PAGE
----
The BCNSB has two further barrier elements: (i) a metabolic barrier that contains a complex array of enzymes (including acetylcholinesterase, alkaline phosphatase, γ-glutamyl transpeptidase, and monoamine oxidases) that degrade different chemical compounds thus altering their pharmacological activity and (ii) a transport barrier that contains a variety of efflux transporters, including P-glycoprotein and breast cancer resistance protein [34, 37, 38].

Tight junctions are the critical component of the BCNSB as they control paracellular diffusion and maintain the structural and functional polarity of the specialized endothelial cells of the BBB and BSCB. Thus, the BCNSB contributes to the homeostasis of the parenchyma of the brain and spinal cord and provides protection against many toxic compounds and pathogens [34, 36, 39]. Indeed, the BCNSB is largely impermeable to compounds that are not lipophilic and have a molecular weight greater than 450 Da. This presents a major challenge for CNS drug discovery [40, 41].

3. The Role of the Immune System in MS

There are two general types of immune response: innate and adaptive. The innate system plays a role in both the initiation and the progression of MS by influencing the effector function of T and B cells [42]. Thus, for example, through the activation of specific (mainly toll-like) receptors in an antigen nonspecific manner, dendritic cells become semi mature and induce regulatory T cells to produce inhibitory cytokines such as IL-10 or tumour necrosis factor-γ. As the dendritic cells mature, they polarize CD4+ T cells to differentiate into Th1, Th2, or Th17 phenotypes; it is the Th1 phenotype that promotes inflammation.

The adaptive response is initiated by the presentation of a specific antigen to T lymphocytes by the antigen-presenting cells (APCs). These APCs include B cells, dendritic cells, microglia, and macrophages. Several types of T cells can be activated by APCs and initiate the adaptive immune response. The key T cells involved are Th1, Th2, and Th17. Th1 cells secrete proinflammatory cytokines (e.g., interferon-γ and IL-12), as do Th17 cells (IL-17, IL-21, IL-22, and IL-26). By contrast, Th2 cells secrete anti-inflammatory cytokines (e.g., IL-4 and IL-13). Regulatory T cells, another CD4+ T-cell type, regulate effector Th1, Th2, and Th17 cells. In addition to CD4+ T-cells, CD8+ T cells mediate the suppression of CD4+ T-cell proliferation through the secretion of perforin, which is cytotoxic to CD4+ T cells and thus leads to their inactivation [43, 44].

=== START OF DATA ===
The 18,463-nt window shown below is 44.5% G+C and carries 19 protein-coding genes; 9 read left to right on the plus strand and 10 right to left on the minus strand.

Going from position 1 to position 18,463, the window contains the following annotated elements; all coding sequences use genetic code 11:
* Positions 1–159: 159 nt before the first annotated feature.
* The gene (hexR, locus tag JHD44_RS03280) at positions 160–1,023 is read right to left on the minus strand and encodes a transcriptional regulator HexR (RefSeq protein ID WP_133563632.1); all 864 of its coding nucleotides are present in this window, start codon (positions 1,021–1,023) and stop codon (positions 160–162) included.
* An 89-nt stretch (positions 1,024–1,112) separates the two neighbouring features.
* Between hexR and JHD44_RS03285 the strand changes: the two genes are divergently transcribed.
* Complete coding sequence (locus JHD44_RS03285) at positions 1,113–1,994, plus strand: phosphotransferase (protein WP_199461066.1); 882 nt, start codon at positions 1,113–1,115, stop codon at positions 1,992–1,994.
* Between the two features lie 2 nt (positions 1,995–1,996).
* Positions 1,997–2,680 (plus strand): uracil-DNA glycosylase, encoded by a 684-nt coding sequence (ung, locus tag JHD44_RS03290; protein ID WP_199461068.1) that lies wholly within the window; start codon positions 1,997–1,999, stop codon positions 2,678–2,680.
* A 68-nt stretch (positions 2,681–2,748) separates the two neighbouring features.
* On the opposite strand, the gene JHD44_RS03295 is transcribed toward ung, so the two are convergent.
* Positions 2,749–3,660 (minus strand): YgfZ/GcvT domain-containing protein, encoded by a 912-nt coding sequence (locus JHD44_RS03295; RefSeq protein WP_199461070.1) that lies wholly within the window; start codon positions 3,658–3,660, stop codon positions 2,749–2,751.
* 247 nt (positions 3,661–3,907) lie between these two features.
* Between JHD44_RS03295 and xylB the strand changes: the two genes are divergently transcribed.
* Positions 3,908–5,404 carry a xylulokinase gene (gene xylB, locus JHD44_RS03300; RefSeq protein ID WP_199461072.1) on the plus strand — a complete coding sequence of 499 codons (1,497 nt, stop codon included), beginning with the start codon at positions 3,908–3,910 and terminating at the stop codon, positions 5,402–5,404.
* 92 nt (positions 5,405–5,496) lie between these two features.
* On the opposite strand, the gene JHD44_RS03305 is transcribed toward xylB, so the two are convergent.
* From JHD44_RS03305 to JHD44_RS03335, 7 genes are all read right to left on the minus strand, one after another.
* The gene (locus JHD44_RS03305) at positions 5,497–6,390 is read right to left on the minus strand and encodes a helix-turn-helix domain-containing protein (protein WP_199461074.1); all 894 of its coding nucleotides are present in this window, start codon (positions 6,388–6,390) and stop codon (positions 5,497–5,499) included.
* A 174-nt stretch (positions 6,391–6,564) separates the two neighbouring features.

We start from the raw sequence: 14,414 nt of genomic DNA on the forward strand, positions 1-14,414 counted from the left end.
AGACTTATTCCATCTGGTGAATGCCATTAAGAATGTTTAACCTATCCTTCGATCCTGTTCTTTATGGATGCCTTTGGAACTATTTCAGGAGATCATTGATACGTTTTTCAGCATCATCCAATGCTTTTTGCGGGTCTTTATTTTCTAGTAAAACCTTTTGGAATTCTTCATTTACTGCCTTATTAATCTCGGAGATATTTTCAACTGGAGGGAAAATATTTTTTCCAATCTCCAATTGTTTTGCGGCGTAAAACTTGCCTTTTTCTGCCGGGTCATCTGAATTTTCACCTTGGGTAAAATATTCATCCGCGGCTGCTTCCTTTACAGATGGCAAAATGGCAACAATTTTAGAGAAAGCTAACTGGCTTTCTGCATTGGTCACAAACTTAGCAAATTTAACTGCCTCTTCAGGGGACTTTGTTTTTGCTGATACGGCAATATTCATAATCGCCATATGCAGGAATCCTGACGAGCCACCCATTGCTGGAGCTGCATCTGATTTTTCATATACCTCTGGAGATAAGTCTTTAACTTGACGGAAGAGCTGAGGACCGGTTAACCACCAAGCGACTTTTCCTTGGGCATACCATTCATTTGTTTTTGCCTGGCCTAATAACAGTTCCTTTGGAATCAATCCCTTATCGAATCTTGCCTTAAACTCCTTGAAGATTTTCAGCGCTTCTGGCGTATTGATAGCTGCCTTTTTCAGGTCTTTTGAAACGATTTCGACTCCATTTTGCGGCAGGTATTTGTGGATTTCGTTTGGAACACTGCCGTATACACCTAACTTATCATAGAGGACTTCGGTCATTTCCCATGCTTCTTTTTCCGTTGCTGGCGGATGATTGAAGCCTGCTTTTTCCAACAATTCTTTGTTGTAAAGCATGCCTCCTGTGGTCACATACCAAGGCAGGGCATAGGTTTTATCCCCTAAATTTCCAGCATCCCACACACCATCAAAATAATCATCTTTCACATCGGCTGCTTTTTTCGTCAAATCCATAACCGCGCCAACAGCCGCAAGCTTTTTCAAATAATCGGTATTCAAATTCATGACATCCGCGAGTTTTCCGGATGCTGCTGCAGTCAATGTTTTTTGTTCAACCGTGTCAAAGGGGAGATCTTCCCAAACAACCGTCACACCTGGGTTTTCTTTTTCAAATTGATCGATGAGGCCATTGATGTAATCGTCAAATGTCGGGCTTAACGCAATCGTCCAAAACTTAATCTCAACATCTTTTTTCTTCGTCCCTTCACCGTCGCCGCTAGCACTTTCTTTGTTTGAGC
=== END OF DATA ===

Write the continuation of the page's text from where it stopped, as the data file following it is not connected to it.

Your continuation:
4. The BCNSB and the Immune System

It was once thought that the CNS was completely isolated from the immune system and so was “immunologically privileged.” However, it is now recognized that this separation is incomplete since immunological surveillance of the CNS has been shown to occur routinely; it also appears to vary with age and brain region. Thus, rather than regarding it as immunologically privileged, the CNS may more accurately be described as immunologically specialized [46, 47].